Dundee Contemporary Arts, DCA for short, is Dundee’s leading multi-purpose arts venue. Located in the heart of the city, avoiding competition from the two multiplexes (Cineworld and Odeon) set up at either end of the city’s Kingsway bypass, DCA comprises of an exhibition gallery, print studio, restaurant and relaxing cafe/bar area. What makes DCA so special, though, is its two-screen cinema.
Dedicated to showcasing a mix of films, from old to new and blockbusters to independent features, DCA do what they do with passion, determination and a kindness seldom displayed by the money-making multiplex chains. You only have to pick up a copy of their cinema guide (the latest of which is pictured below) to see how diverse a selection of films they offer. Over the next two months alone – often dubbed as the dumping ground for weak films – there’s a host of films to look forward to, not least Steven Spielberg’s War Horse (January 27 – February 9), Alexander Payne’s The Descendants (February 3 – February 16), Madonna’s W.E. (February 10 – February 16) and Sean Durkin’s Martha Marcy May Marlene (February 17 – February 23).
Success, however, hasn’t come easy for DCA. Not only have they battled criticism aimed at their often independent centric film programme, but they also have the difficulty of finding an audience in the first place. Thanks, then, to the sheer hard work and determination demonstrated by Head of Cinema Alice Black and a team of hard-working ushers, box office assistants and other, equally skilled employees, along with keen support from publications such as The Skinny and The List, and the advocacy from a few choice local residents and bloggers (myself included), DCA have battled long and hard to establish themselves as one of Scotland’s finest independent cinema houses, and they show no sign of slowing down.
Not only was 2011 one of their best years in terms of cinema attendance and profit revenue, but it also saw them establish a successful horror film festival, Dundead. On top of all this, they won a collaborative award – shared with the excellent Edinburgh Filmhouse and Glasgow Film Theatre – for the Discovery Film Festival. This was a well-deserved recognition of the Festival’s fantastic work in introducing young audiences to international film, all the while improving their media literacy skills and overall cinematic knowledge.
So, what does Head of Cinema Alice Black have to say about all this? Well, late last week I had the opportunity to sit down with the lovely lady herself and talk about all things cinema:
What, in your eyes, have been some of DCA’s greatest successes?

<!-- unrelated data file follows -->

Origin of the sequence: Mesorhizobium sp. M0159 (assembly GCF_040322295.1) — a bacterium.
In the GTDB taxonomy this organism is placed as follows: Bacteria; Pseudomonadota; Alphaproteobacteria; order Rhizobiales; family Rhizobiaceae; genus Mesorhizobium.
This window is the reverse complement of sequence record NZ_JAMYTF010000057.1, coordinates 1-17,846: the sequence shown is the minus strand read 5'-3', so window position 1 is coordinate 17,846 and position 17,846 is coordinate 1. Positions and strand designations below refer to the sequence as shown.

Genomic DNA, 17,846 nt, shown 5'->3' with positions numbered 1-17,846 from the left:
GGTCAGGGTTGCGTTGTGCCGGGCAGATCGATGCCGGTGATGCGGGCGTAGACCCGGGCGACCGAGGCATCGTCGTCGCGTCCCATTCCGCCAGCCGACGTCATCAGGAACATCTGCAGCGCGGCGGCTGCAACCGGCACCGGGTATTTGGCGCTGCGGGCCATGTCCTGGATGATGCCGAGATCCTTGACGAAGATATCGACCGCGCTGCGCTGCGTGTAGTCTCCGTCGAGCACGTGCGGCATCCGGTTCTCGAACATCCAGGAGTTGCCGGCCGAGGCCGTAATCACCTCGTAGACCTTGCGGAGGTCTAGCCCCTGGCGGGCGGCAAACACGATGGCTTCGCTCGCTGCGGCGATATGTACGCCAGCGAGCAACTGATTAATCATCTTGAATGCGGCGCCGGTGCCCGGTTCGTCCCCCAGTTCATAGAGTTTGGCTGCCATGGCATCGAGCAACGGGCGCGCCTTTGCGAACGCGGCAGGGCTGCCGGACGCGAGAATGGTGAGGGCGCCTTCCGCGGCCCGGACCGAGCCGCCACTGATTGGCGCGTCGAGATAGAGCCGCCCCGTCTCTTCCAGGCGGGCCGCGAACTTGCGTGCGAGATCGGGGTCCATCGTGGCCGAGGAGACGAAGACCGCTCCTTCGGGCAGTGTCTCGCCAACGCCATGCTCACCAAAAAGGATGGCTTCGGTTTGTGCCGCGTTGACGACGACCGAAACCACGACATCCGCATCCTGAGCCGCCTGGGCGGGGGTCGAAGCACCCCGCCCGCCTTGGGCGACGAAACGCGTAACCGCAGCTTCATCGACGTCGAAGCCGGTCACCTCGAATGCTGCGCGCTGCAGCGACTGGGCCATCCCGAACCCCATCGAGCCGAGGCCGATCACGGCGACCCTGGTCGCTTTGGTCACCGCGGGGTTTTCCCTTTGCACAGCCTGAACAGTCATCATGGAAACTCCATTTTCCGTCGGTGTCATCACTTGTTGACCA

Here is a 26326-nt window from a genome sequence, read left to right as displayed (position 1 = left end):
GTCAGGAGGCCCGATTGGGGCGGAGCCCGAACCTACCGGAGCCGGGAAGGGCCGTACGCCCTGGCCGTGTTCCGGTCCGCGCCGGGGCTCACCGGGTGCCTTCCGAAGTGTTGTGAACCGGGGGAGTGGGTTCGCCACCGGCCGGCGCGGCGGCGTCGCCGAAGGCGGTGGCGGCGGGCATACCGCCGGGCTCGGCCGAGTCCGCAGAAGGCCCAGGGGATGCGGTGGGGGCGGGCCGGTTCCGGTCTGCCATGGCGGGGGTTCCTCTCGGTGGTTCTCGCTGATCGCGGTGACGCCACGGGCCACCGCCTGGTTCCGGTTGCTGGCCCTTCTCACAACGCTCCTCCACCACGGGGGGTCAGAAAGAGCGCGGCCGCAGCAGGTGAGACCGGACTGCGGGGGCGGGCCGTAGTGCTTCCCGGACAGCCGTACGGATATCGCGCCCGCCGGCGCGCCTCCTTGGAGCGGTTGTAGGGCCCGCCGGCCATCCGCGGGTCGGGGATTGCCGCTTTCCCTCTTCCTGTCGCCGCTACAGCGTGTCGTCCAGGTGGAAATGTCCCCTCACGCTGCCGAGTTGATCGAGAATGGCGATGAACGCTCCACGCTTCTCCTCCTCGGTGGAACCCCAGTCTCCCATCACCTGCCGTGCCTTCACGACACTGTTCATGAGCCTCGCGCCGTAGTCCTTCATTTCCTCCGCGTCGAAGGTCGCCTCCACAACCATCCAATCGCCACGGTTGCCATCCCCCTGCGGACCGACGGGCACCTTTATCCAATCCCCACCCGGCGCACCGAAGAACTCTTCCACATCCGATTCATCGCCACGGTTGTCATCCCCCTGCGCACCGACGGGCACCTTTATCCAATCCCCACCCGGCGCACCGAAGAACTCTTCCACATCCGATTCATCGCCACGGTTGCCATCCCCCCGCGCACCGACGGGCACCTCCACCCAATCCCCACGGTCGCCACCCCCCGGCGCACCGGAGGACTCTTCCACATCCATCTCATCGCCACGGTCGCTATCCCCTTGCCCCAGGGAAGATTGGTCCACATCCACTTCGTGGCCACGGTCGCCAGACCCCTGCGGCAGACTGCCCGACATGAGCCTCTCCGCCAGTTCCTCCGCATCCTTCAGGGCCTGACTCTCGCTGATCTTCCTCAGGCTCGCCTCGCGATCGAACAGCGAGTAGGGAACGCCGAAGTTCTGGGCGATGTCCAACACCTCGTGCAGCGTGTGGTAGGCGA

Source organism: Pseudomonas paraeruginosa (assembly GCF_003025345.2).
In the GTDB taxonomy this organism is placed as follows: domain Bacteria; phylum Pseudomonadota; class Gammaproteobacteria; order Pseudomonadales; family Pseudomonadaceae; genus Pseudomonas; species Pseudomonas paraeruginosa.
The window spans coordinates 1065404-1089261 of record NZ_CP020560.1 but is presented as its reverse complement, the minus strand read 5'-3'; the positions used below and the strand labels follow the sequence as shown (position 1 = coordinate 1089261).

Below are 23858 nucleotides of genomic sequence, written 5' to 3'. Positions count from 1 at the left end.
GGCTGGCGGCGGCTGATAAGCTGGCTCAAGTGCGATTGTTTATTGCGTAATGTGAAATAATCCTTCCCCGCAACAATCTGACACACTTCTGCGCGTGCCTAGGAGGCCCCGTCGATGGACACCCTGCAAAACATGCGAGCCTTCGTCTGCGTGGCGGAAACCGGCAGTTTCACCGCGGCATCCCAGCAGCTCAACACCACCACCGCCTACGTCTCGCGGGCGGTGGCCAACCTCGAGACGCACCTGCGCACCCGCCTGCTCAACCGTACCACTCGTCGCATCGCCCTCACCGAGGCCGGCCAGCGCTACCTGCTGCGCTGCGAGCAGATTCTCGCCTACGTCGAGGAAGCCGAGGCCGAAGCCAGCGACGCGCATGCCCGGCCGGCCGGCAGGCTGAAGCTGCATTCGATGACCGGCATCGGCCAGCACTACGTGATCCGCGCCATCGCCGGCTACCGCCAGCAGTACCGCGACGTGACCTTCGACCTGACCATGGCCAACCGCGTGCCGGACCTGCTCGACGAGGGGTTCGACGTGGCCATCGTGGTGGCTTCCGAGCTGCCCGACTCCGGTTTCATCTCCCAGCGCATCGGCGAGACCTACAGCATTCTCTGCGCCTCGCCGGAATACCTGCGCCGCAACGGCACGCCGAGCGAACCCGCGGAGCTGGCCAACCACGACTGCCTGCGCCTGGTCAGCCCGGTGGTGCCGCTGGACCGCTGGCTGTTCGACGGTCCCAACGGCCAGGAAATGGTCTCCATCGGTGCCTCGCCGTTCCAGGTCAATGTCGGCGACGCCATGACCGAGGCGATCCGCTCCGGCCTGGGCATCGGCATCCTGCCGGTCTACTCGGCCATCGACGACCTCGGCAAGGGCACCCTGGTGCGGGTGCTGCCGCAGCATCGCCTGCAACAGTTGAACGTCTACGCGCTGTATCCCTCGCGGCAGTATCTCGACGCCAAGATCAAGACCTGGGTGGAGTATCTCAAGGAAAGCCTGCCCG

The continued growth of Discovery, Scotland’s International Film Festival for young audiences, is one of our greatest achievements. Not only is this event now a fixture in the school calendar (every year for three weeks in October), but it has played an important role in making cinema part of the education agenda. Young people who first came to see our Shorts For Wee Ones as very small children and are now coming back to see our Teen programme – proof that we’ve made a step towards building audiences for international cinema in the future! In terms of the daily programme, a lot of our success comes from work that we’ve done behind the scenes like investing in our exhibition technology (digital projection, 3D, satellite) to make sure we can offer Dundonians everything that is available to audiences in a larger city. Unlike a lot of commercial cinemas, we also continue to train and grow our technical team to ensure our level of presentation is always of the highest standard.
Are you proud of what you’ve achieved in your time as cinema head?
Watching audiences grow for the DCA Cinema has been one of the most satisfying experiences of my whole career. We’ve introduced new programming strands which have brought new audiences through our doors but also reconnected with customers who were loyal supporters from the beginning and had gotten out of the habit of coming regularly. Our RED card scheme (a points-based loyalty system) tells us that in the past three years, DCA customers have started coming back to the cinema with greater frequency and have started taking greater risks with their film choices. As a programmer, I feel connected to each and every single film that I chose and to see an audience connect with those films in larger numbers is a wonderful feeling.
How do you deal with the criticism without letting it affect what you do?
Film is such a subjective artform – one person’s trash is someone else’s treasure – that it is impossible to please everyone all the time. I try to programme as broad a range of films as I can while always remaining true to what I’ve been asked to do here, which is to bring the best of international cinema to a local audience. The only thing that frustrates me occasionally is that a lack of knowledge about how film distribution works can sometimes mean that people will make judgements without having all the facts to hand. But feedback, both good and bad, is always welcome. It is the best way to remain relavent and vital to a local audience.
Where would you like to see DCA in five years time?
I would be thrilled if in five year’s time our cinemas were buzzing with customers of all ages who were as engaged and excited by international cinema as I am. That might sound like a simple goal but it takes a whole group of people working very hard and with a lot of energy and enthusiasm to make that happen. Luckily, the cinema team are exactly that, so I’ve no doubts we can achieve what we set out to do!
Thank you very much for your time.
To find out more about DCA, whether it be opening hours, cinema times, pricing details or potential career opportunities, head over to their website or pick up the latest cinema guide.